Billionaire to pay $100 mn yen to 100 people after getting most retweeted tweet everhttps://indianexpress.com/article/technology/tech-news-technology/billionaire-to-pay-100-mn-yen-to-100-people-after-getting-most-retweeted-tweet-ever/

Billionaire to pay $100 mn yen to 100 people after getting most retweeted tweet ever

The previous record holder for retweets was a college student in the US whose goal was to get a year’s free supply of chicken nuggets from Wendy’s.

Yusaku Maezawa, ceo of zozo.com
Yusaku Maezawa (Source: Zozo.com)

Japanese billionaire Yusaku Maezawa’s expanding list of cash-fueled bragging rights includes Picassos, Bugatti supercars and a ticket on Elon Musk’s rocket to the moon. He can now add to that collection the mantle of having the most-ever retweeted Twitter post.

For the honor, the founder of Japan’s second-largest online shopping site Zozo Inc. will be paying out a total of 100 million yen ($920,000) to 100 lucky people who shared the post. Seeking to be one of the randomly chosen winners, Maezawa’s audience retweeted his post a record 3.8 million times, and gave it more than 900,000 “likes.”

The previous record holder for retweets was a college student in the U.S. whose goal was to get a year’s free supply of chicken nuggets from the Wendy’s fast-food franchise, according to Statista. That post had 3.58 million retweets and 990,000 likes. Ellen DeGeneres’s 2014 Oscars selfie with Hollywood stars including Meryl Streep, Julia Roberts, Brad Pitt and Angelina Jolie was second with 3.3 million retweets.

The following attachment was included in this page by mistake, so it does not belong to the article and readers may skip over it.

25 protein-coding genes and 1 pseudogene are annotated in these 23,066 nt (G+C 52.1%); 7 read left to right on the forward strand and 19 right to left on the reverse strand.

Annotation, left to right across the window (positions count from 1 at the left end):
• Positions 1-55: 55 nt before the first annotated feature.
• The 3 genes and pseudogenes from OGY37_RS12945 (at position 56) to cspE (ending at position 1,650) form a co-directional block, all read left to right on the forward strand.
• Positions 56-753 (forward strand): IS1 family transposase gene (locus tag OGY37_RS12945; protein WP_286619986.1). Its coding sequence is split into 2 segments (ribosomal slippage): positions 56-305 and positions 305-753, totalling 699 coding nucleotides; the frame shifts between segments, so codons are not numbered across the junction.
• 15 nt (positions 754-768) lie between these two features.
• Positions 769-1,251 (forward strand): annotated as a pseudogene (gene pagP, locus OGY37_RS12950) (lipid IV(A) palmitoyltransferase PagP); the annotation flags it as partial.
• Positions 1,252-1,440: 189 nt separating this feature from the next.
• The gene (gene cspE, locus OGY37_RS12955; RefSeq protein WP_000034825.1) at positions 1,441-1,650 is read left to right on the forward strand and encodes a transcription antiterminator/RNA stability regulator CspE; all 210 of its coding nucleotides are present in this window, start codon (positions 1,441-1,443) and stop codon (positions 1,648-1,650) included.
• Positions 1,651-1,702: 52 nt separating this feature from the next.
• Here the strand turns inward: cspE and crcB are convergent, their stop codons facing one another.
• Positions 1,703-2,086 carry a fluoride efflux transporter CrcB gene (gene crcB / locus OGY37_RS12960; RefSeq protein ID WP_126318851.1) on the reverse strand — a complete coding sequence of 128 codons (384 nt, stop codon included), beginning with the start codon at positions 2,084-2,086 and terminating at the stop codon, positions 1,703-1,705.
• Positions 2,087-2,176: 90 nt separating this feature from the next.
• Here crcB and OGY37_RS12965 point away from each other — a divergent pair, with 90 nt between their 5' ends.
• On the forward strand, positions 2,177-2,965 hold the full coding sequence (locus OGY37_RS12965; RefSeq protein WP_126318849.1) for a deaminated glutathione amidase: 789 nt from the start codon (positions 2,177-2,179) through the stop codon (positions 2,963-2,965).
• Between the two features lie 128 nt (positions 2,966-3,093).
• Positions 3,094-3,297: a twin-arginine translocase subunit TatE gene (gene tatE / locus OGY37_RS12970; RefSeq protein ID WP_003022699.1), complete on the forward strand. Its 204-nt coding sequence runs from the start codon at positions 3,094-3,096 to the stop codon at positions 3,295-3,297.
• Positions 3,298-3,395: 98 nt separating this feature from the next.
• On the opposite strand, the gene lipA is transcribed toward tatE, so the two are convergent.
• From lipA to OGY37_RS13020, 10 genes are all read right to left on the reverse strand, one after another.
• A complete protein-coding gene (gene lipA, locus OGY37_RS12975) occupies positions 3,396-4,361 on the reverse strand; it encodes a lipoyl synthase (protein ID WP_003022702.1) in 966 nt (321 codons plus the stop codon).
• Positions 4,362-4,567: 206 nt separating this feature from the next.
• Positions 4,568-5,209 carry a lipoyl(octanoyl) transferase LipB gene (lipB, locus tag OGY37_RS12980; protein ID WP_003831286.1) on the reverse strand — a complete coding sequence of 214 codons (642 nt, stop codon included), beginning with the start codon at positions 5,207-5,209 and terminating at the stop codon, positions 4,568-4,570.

“To participate, all you have to do is follow me and RT this tweet,” Maezawa wrote on Jan. 5. The tweet featured a picture of a man astride a rocket silhouetted against full moon, in a style of the iconic image from the movie “E.T.”

Maezawa also touted that his shopping site Zozotown reached 10 billion yen in merchandise volume during a New Year’s sale. The business is the main source of the 43-year-old’s $1.7 billion in net worth, according to the Bloomberg Billionaires Index. Zozo’s shares jumped as much as 6.9 percent in Tokyo.